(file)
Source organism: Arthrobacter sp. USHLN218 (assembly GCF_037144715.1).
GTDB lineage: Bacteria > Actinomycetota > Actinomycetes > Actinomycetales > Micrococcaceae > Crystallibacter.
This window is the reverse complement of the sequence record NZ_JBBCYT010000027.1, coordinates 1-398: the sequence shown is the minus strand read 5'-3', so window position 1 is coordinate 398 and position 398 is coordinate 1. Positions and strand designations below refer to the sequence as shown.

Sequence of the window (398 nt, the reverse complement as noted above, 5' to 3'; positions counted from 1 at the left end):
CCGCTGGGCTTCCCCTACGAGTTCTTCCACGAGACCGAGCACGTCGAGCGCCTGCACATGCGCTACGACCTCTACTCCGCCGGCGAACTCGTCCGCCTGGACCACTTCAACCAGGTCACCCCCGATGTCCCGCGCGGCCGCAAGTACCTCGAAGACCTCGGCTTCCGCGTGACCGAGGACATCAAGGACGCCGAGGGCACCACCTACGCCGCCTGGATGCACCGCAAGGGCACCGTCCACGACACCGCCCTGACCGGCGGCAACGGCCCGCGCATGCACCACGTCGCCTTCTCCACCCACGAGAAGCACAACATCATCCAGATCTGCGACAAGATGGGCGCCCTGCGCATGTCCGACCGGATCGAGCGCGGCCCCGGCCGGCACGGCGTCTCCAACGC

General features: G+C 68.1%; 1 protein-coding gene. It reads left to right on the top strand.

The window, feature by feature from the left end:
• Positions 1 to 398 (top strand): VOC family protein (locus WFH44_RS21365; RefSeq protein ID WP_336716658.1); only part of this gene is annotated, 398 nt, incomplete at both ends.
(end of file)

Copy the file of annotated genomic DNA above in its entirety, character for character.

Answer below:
Source organism: Arthrobacter sp. USHLN218 (assembly GCF_037144715.1).
GTDB lineage: Bacteria > Actinomycetota > Actinomycetes > Actinomycetales > Micrococcaceae > Crystallibacter.
This window is the reverse complement of the sequence record NZ_JBBCYT010000027.1, coordinates 1-398: the sequence shown is the minus strand read 5'-3', so window position 1 is coordinate 398 and position 398 is coordinate 1. Positions and strand designations below refer to the sequence as shown.

Sequence of the window (398 nt, the reverse complement as noted above, 5' to 3'; positions counted from 1 at the left end):
CCGCTGGGCTTCCCCTACGAGTTCTTCCACGAGACCGAGCACGTCGAGCGCCTGCACATGCGCTACGACCTCTACTCCGCCGGCGAACTCGTCCGCCTGGACCACTTCAACCAGGTCACCCCCGATGTCCCGCGCGGCCGCAAGTACCTCGAAGACCTCGGCTTCCGCGTGACCGAGGACATCAAGGACGCCGAGGGCACCACCTACGCCGCCTGGATGCACCGCAAGGGCACCGTCCACGACACCGCCCTGACCGGCGGCAACGGCCCGCGCATGCACCACGTCGCCTTCTCCACCCACGAGAAGCACAACATCATCCAGATCTGCGACAAGATGGGCGCCCTGCGCATGTCCGACCGGATCGAGCGCGGCCCCGGCCGGCACGGCGTCTCCAACGC

General features: G+C 68.1%; 1 protein-coding gene. It reads left to right on the top strand.

The window, feature by feature from the left end:
• Positions 1 to 398 (top strand): VOC family protein (locus WFH44_RS21365; RefSeq protein ID WP_336716658.1); only part of this gene is annotated, 398 nt, incomplete at both ends.